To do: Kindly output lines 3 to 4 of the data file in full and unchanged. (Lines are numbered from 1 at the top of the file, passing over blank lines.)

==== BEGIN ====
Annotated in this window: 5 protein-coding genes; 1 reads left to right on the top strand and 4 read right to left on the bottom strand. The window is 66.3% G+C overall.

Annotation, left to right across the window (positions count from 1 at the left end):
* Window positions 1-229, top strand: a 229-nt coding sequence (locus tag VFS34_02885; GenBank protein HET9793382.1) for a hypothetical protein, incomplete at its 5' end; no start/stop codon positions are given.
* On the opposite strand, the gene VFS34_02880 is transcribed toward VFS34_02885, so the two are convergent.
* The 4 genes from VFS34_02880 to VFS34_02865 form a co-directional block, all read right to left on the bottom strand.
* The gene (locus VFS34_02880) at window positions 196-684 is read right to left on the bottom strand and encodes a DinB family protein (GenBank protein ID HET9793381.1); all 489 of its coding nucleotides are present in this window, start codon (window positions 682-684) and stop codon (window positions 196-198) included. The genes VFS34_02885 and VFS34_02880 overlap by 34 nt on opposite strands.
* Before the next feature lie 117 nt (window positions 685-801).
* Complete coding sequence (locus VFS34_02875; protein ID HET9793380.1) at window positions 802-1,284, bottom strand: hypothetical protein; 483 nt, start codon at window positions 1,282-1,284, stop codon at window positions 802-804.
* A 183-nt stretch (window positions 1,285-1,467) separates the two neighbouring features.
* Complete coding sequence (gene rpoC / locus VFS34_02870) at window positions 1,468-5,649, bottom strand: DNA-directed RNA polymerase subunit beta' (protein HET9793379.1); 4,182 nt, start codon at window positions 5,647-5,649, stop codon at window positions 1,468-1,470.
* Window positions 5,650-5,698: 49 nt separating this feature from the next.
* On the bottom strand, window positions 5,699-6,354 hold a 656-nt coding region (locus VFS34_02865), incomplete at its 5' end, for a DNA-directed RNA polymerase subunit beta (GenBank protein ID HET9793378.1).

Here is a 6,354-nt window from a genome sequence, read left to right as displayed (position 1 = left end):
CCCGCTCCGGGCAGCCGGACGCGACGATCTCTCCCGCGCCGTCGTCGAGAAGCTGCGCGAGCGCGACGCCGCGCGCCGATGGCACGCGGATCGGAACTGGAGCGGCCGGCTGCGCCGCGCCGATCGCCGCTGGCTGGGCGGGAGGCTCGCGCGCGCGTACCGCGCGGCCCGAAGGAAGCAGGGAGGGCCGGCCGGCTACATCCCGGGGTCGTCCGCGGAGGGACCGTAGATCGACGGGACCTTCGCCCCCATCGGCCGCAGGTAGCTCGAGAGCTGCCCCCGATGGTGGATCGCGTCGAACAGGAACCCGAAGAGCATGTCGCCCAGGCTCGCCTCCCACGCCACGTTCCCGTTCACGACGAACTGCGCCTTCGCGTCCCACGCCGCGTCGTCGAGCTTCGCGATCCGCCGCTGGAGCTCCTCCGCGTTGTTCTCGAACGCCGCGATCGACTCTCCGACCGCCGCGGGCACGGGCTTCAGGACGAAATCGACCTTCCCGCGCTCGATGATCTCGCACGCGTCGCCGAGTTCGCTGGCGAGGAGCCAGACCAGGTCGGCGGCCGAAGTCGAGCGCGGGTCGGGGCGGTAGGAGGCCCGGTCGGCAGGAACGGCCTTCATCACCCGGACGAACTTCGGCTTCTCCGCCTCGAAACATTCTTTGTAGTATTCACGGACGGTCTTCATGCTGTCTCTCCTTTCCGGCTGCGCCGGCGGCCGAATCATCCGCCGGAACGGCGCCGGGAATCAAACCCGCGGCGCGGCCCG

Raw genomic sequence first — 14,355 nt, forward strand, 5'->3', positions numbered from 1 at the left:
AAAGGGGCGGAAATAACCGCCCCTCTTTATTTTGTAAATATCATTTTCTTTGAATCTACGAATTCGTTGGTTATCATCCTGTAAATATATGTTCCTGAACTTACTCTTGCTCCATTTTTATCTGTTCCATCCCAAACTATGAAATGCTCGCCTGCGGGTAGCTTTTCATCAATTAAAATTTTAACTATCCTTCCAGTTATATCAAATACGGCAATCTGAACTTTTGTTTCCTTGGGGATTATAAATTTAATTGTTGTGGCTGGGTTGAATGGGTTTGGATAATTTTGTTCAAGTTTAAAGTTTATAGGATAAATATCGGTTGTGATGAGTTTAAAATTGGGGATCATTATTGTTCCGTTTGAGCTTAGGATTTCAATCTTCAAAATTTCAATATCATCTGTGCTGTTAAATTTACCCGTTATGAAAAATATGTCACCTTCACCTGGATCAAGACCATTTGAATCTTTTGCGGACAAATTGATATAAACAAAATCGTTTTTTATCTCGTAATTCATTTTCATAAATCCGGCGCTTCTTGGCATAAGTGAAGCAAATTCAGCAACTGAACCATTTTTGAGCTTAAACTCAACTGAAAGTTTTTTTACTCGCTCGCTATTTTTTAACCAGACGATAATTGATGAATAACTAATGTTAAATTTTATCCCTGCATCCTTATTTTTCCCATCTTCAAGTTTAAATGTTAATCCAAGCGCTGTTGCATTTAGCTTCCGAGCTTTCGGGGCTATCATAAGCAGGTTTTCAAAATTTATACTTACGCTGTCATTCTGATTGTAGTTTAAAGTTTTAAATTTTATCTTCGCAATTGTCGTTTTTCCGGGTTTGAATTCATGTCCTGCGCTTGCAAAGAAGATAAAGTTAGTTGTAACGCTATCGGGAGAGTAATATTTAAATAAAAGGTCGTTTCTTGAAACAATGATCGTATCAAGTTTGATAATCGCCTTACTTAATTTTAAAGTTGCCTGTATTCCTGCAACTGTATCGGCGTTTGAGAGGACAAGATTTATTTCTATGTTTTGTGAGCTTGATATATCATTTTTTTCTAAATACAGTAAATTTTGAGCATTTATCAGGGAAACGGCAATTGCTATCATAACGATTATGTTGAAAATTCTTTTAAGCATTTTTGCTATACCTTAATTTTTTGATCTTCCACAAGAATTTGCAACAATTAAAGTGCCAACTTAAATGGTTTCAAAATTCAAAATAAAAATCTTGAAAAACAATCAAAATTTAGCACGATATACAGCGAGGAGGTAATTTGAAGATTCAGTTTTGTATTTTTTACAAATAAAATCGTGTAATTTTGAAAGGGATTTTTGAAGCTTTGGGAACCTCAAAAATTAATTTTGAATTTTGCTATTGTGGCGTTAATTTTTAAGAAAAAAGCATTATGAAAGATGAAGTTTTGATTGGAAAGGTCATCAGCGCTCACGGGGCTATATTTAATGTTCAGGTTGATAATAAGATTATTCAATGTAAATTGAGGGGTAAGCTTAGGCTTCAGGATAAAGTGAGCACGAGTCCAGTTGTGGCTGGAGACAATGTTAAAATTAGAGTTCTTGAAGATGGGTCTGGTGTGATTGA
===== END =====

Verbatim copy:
* Window positions 1-229, top strand: a 229-nt coding sequence (locus tag VFS34_02885; GenBank protein HET9793382.1) for a hypothetical protein, incomplete at its 5' end; no start/stop codon positions are given.
* On the opposite strand, the gene VFS34_02880 is transcribed toward VFS34_02885, so the two are convergent.